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A prime example for a totally worthless info-dump

robberhands

Jabbit sat on a fallen tree close to the edge of a canyon. He looked down into a large manmade crater. The crater was an old exhausted sandstone quarry.

These were the last three useful sentences before I drifted off, fantasizing about a totally useless history:

The fallen tree he sat on once had been a fertile olive tree but the removal of the sandstone by the quarrymen caused a minor landslide and the roots of the olive tree lost their hold in the soil. That had happened more than a century ago. The once fertile tree was long dead. No one had taken the tree trunk away nor did the wood rot. Even after more than a hundred years had passed, the fallen tree wasn't even brittle; just lying around and doing nothing. Until this day. On this day, the long past fallen olive tree had been chosen by Jabbit to sit on it. Nothing which mattered to anyone or anything, other than the dead tree, of course.

I guess it'll also count as a darling. A darling I won't kill.

sunkuwan

But is it worthless? The text suggests that something of importance happens there and the infodump explains while the tree is there, why it has not rotted or taken away.

AmigaClone

The usefulness of an infodump depends a lot on the context. The example you gave can would be useless in a long story that has only scene involving that particular tree trunk. I can also see it being a source of one of the sub plots in a different story.

Replies:   Not_a_ID
Ross at Play

@robberhands

I guess it'll also count as a darling. A darling I won't kill.

The question for whether an author should "Kill their darlings" - as that quote was originally intended - depends on whether a section of writing is consistent with your usual style. I would classify everything after the first three sentences as "superfluous decoration". I see no problem at all if your usual style is to include a lot such descriptions.

I do think, however, that section would be significantly improved by making it significantly shorter - without the loss of any meaning. If you ask, I'll tell you how I would "fix" it.

A couple of trivial points:

My first reaction to 'manmade' was that it should be 'man-made'. I looked up my OxD and it agreed. Note that it defines 'man-made' as an adjective, i.e. it should be hyphenated in all positions, not just before nouns.

I would change 'long past fallen' to 'long ago fallen'. 'Fallen' is a past participle functioning as an adjective. In truth, I've never seen this written anywhere, but it feels to me like it retains enough of its original nature as a verb form that it should be modified by an adverb, 'ago', rather than an adjective, 'past' (which, BTW, is an adjective because it is the past participle of 'to pass'). I'm not sure why, but my ear rebels at the word 'past' there.

Dominions Son
Updated:

@Ross at Play


My first reaction to 'manmade' was that it should be 'man-made'.


I would get rid of manmade completely.

Not every hole in the ground is a crater. To me the term crater implies sudden and violent creation, a large violent impact or explosion.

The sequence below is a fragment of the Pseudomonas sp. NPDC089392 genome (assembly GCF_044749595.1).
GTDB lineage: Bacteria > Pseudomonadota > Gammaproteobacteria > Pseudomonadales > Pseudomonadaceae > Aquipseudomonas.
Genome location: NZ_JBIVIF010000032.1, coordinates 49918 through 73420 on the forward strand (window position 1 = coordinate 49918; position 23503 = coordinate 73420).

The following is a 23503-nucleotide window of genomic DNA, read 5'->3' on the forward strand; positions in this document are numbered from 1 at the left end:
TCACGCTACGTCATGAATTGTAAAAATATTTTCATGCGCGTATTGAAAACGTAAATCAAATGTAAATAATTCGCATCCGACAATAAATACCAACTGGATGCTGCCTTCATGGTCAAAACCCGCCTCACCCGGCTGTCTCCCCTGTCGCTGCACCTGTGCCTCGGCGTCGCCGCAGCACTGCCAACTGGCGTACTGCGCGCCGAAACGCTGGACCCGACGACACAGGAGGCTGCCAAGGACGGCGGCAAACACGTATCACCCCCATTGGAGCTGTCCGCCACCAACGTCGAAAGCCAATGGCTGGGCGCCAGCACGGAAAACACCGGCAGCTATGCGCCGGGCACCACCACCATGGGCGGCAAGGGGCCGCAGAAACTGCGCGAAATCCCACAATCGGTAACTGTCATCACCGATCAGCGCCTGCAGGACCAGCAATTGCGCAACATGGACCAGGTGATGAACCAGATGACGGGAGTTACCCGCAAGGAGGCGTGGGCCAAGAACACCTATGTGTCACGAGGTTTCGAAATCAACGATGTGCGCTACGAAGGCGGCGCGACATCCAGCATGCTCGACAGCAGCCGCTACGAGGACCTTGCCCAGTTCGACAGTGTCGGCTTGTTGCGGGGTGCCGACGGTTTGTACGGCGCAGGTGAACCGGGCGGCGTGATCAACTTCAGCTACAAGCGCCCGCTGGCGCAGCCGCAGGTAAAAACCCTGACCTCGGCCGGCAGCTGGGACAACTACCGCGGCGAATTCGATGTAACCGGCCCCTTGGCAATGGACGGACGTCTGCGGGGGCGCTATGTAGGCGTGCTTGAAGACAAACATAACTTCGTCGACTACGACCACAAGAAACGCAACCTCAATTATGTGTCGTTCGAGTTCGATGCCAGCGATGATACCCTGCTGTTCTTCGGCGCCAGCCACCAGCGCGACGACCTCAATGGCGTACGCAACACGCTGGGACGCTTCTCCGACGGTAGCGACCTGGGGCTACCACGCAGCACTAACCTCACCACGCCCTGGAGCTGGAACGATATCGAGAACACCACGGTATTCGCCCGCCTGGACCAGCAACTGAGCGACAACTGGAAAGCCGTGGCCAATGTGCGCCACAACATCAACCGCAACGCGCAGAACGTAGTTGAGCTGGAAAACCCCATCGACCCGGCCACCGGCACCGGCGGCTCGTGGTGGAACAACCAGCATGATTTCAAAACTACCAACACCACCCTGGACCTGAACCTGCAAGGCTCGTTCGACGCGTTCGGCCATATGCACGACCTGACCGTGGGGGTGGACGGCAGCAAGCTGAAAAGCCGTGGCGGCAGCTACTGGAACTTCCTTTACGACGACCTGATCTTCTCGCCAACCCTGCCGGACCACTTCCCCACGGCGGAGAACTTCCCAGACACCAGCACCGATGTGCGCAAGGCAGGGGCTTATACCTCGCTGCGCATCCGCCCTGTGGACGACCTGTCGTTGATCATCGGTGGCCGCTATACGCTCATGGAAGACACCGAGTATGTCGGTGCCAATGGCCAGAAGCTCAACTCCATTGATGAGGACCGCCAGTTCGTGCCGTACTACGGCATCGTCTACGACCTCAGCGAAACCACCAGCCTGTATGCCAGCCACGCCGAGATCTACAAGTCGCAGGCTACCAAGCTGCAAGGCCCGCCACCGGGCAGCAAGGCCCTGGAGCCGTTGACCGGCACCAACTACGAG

I would reduce it to: He looked down into an old exhausted sandstone quarry.

Once crater has been eliminated and quarry specified immediately, man-made becomes redundant.

Replies:   robberhands
robberhands
Updated:

@Ross at Play

I do think, however, that section would be significantly improved by making it significantly shorter - without the loss of any meaning. If you ask, I'll tell you how I would "fix" it.

I don't think shortening the passage would improve it. From an informational point of view the scene is superfluous and I wouldn't just shorten something redundant, I'd scratch it completely. It isn't for any kind of informational reasosns I want to keep the passage, though. It's my kind of humor.

The passage didn't pass my editor yet, so there is no need to discuss grammar or specific word choices.

Ernest Bywater

Depending on what you're trying to do in the second quote you also have options of rewriting it to use fewer words to send the same message. But that's another issue.

Ross at Play
Updated:

@robberhands

It isn't for any kind of informational reasons I want to keep the passage, though. It's my kind of humor.

Which I why I said "no problem" keeping the passage.

When I suggested shortening, I said "without any loss of meaning". I did not mean attempt to eliminate redundancies. I only meant rewording the way the ideas you have now are expressed.

EDIT TO ADD:
I meant precisely what EB just said.

Replies:   robberhands
robberhands

@Dominions Son

I would reduce it to: He looked down into an old exhausted sandstone quarry.

Yup, I'll do that. It's not the part I displayed in regards to the OP, though.

Replies:   Ross at Play
robberhands

@Ross at Play

I'm forcing the reader to read long and wordy passage without any further importance to the story. The fate of the tree is what you would suspect it to be - nothing worth mentioning. That is my humor. Shortening the passage would lessen the impact.

Before anyone accuses me of abusing my readers' trust; I wouldn't do something like that a second time...at least not within one story. These bastards would simply skip it then.

Ross at Play

@robberhands

Yup, I'll do that. It's not the part I displayed in regards to the OP, though.

I came back here to comment that what DS said was correct.
The first sentences have three words with the same meaning, canyon, crater, and quarry.
One of the first two should be eliminated, then having both 'quarry' and 'man-made' is redundant.

Replies:   robberhands
robberhands

@Ross at Play

I came back here to comment that what DS said was correct.

Too late, Bruce. I choose DS for useful pre-editorial corrections.